- location and action of alpha-1 receptors?
- location and action of beta-1 receptors?
increase HR, conractility, AV conduction
- location and action of beta-2 receptors?
- arterioles, veins
- location and action of DA1 receptors?
- renal, mesenteric, coronary vasculature
- effects of epinephrine (receptors, actions)
- alpha-1, beta-1 and 2 effects
beta-1: inotropic, inreased HR, CO
alpha-1: increased systolic BP
beta-2: slight decrease diastolic BP (vasodilation of skeletal muscle vasculature)
- indications for epinephrine?
- 1. cardiac arrest
2. alaphylactic shock
3. hemodynamic support after CABG
- adverse effects of epinephrine? (5)
- 1. arrythmias, palpitations
2. HTN (peripheral vasoconstriction)
3. angina (increases myocardial O2 demand)
4. transient increase in lactate levels
5. tissue necrosis
- norepinephrine is an agonist of which receptors?
- mostly alpha-1 (some beta-1)
- effects of NE?
- alpha-1 effects: vasoconstriction, increased SVR
-mild increase in inotropy and CO
- indications for NE? (2)
- 1. septic shock
2. cardiogenic shock
- potential adverse effect of NE?
- intense vasoconstriction
- phenylephrine is a potent agonist of which receptors?
results in vasoconstriction
- why does phenylephrine have no direct effect on contractility or HR?
- no beta receptor activity
- two indications for phenylephrine?
- 1. shock
- adverse effects of phenylephrine?
- peripheral vasoconstriction (can result in tissue necrosis and reduction of SV)
- vasopressin is an antidiuretic hormone. Where is it synthesized and stored?
- synthesized in hypothalamus
stored in pituitary
- what stimulates the release of vasopressin from the pituitary?
- increased serum osmolality
- pharmacologic effects of vasopressin? (4)
- 1. vasoconstriction
2. increases vascular responsiveness to NE and EPI
3. increases BP by inhibiting endotheilal NO production
4. antidiuretic effect (incr. water resorption in collecting tubules)
- advantage of vasopressin over EPI or NE?
- longer duration of action
- indications for vasopressin? (2)
- 1. septic shock not responding to other vasopressors (EPI, NE etc)
2. alternative to EPI for shock refractory v-fib or v-tach
- adverse effects of vasopressin? (3)
- 1. reduce CO in pts. with ventricular dysfunction
2. dilutional hyponatremia
3. local tissue necrosis
- what is the natural precursor of EPI and NE?
- which receptors does dopamine have an effect on?
- agonist of:
DA1 and DA2 receptors
(dose dependent effects)
- action of low dose dopamine?
- DA effects predominate
- increase in GFR, renal blood flow
- decrease proximal tubular resorption of Na+
(some B1 activity)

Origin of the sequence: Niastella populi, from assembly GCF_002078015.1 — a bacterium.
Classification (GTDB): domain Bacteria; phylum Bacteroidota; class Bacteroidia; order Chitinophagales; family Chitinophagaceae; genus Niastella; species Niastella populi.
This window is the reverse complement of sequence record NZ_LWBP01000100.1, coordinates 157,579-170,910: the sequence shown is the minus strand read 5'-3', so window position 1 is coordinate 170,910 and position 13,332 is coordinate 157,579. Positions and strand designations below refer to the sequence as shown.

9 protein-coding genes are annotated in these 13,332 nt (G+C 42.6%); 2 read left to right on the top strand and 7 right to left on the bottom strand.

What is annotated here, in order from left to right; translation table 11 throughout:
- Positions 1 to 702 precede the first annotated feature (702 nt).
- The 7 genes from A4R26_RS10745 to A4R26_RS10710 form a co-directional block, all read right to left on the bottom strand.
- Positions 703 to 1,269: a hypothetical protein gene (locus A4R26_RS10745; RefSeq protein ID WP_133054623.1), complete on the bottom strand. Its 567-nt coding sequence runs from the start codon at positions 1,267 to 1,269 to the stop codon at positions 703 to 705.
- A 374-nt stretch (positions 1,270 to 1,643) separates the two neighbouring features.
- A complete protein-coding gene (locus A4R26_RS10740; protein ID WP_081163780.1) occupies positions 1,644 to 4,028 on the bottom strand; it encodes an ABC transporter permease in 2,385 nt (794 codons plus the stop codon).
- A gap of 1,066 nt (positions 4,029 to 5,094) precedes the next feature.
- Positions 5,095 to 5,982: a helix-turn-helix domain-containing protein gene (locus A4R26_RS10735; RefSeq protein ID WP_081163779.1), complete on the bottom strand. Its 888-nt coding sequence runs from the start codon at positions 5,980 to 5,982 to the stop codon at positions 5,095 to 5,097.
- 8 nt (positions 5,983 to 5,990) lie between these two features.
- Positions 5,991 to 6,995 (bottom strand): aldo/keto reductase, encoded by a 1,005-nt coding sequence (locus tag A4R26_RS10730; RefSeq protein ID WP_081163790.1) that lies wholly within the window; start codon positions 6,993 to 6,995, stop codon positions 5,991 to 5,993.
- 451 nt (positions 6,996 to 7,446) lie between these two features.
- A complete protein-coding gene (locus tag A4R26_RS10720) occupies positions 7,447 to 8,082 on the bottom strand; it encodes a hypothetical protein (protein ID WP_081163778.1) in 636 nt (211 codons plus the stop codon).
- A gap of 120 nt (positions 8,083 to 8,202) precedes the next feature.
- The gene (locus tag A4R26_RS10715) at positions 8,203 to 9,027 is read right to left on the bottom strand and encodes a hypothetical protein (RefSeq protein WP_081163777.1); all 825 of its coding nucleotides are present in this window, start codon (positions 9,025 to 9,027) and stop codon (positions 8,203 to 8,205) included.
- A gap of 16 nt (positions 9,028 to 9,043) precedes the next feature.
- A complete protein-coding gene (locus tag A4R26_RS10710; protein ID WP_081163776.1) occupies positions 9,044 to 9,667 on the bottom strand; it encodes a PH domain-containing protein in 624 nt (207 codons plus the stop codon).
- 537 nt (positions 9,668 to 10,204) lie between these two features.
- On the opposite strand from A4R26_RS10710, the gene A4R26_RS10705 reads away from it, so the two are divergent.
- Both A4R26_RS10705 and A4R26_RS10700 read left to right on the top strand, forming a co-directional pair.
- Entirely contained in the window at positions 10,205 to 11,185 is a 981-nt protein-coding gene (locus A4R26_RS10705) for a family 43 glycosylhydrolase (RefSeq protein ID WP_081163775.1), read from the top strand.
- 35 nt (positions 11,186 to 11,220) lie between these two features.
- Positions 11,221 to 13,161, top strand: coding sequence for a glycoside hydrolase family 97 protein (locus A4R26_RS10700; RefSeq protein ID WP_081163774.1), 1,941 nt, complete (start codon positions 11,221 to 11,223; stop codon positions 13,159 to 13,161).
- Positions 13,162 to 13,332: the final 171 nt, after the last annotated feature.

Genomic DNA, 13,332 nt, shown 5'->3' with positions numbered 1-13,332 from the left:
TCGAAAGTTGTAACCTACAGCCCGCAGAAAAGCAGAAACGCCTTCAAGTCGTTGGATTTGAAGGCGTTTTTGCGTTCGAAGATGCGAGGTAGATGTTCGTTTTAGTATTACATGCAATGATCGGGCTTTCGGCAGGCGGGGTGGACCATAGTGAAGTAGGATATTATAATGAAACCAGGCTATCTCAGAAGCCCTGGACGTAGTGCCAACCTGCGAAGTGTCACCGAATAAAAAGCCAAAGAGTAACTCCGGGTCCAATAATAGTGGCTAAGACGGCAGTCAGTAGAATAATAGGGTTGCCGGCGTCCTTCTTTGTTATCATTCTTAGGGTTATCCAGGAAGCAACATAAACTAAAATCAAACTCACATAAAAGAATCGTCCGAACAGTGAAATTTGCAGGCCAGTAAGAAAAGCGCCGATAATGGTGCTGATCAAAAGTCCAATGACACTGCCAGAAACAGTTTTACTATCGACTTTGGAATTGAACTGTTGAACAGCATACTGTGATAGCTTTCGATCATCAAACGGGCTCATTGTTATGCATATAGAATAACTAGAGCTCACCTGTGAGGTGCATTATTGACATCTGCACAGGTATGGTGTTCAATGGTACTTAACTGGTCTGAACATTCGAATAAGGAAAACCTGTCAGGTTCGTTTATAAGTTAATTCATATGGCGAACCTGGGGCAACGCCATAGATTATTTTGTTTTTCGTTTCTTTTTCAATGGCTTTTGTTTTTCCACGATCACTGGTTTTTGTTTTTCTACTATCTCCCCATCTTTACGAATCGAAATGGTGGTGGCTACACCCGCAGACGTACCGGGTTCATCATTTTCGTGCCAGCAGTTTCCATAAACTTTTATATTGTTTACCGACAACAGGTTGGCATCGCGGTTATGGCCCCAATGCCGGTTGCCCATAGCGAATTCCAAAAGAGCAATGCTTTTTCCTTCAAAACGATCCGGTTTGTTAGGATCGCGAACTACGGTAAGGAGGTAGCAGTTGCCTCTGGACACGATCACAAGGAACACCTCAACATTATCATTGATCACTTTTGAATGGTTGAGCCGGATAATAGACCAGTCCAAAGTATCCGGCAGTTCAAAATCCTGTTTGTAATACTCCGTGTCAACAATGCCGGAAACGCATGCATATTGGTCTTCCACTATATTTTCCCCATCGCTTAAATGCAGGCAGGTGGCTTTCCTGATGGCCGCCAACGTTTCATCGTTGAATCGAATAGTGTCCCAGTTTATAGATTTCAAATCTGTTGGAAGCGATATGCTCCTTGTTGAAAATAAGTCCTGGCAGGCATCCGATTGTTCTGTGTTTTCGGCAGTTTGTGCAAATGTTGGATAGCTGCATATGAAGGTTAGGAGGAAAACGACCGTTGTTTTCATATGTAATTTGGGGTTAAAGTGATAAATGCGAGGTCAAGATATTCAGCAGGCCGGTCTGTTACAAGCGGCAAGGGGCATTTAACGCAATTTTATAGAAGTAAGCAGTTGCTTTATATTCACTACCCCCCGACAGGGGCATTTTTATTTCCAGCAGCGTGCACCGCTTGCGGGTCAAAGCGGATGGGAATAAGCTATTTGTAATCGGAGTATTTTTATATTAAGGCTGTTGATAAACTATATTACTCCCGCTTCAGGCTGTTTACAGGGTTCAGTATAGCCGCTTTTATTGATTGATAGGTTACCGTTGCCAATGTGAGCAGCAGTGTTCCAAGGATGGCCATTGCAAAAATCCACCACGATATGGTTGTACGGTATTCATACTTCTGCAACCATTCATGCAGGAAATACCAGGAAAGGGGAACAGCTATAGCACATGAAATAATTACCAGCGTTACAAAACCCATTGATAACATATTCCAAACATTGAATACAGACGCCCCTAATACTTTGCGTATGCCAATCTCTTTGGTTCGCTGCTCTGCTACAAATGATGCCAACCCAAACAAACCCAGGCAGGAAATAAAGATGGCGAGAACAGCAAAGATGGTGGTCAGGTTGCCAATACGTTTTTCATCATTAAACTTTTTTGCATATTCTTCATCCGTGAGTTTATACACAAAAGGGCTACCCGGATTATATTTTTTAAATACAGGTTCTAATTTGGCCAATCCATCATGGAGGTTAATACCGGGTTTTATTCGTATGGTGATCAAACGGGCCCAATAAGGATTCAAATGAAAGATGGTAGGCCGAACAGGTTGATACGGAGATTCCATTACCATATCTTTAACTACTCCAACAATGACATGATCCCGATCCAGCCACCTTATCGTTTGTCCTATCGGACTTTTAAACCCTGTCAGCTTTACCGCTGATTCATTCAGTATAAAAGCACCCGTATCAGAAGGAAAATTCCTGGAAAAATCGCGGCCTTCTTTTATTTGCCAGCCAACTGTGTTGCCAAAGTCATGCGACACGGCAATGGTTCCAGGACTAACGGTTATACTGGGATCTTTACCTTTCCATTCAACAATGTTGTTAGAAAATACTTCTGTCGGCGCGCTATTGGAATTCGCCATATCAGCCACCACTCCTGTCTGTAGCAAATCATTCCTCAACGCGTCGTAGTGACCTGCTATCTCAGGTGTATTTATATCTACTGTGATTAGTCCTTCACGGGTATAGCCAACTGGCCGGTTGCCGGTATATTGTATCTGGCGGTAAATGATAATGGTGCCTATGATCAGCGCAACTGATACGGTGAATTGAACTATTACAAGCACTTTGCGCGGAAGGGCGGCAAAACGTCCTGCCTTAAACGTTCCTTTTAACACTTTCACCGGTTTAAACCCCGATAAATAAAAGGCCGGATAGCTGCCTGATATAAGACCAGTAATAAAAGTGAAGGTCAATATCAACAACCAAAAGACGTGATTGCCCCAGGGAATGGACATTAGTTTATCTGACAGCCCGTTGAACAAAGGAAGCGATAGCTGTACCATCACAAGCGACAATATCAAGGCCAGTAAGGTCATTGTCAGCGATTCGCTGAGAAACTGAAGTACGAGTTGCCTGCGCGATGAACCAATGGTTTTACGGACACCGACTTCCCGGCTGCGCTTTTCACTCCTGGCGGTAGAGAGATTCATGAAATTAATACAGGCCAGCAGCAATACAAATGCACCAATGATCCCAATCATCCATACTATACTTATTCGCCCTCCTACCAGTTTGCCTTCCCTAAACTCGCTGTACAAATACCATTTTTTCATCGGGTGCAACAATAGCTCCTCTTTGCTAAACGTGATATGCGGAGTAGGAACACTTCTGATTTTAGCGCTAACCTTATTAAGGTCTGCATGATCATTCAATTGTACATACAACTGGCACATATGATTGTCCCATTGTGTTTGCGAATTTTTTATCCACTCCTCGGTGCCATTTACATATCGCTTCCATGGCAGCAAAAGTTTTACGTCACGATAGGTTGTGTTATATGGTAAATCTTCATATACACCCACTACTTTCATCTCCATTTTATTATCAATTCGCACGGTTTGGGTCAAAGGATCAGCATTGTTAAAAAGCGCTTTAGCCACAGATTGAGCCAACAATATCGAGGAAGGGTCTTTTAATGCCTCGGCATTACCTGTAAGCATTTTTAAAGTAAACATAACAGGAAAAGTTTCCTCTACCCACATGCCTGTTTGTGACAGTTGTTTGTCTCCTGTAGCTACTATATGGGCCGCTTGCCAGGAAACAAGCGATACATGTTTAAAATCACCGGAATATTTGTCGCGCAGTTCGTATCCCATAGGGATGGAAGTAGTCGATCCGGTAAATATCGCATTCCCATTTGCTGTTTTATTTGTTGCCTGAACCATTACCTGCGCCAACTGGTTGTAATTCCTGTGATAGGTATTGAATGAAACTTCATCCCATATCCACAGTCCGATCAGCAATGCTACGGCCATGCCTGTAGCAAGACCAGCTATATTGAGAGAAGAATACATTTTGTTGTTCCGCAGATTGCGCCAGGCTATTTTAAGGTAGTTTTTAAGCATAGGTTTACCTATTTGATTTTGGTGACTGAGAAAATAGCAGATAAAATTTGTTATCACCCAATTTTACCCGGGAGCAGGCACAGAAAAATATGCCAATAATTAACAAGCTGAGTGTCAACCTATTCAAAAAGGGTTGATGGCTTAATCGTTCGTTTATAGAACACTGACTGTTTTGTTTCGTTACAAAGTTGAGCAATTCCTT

- action of moderate dose dopamine?
- B1 effects predominate
-increase in contractility
-increase in HR
(still have DA activity, also minor a1 effects)
- effects of high dose dopamine?
- a1 effects predominate
- arterial vasoconstriction
- increase in BP
- dopamine is sometimes used in a low dose for?
- renal effects
-prevent renal failure by maintaining urine output and increasing renal blood flow
- three indications for Dopamine use?
- 1. maintain urine output?
2. decompensated HF
3. Hypotension and shock
- adverse effects of DA? (5)
- 1. tachycardia
3. excessive vasoconstriction
5. tissue necrosis
- treatment for tissue necrosis with extravasation as a result of dopamine treament?
- infiltrate area with phentolamine
- dobutamine is a synthetic catecholamine. which receptors does it act on?
- B1 > B2
(little effect on a1)
- effect of dobutamine on renal blood flow?
- NO direct effects
(does not act on DA receptors)
however, does increase CO which increases renal blood flow
- cardiovascular effects of dobutamine?
- increased contractility
- contraindication for dobutamine Tx?
- hypotension not due to HF
- indications for dobutamine? (2)
- 1. decompensated HF
2. cardiogenic shock
- major problem with isoproteronol treatment?
- effects of isoproteronol treatment?
- nonselective beta agonist
- increase HR
- increase contractility
- increase AV conduction
- two indications for isoproteronol use?
- 1. AV block (cardiac stimulant)
- milnirone is a phosphodiesterase inhibitor and reduces cAMP breakdown. what are the physiological results of increased cAMP?
- cAMP activates protein kinase
protein kinase phosphorylates the Ca++ channel
increased [Ca++] = increased contractility
- actions of PDE inhibitors:
1. on myocardial muscle
2. on vascular smooth muscle
3. compared to dobutamine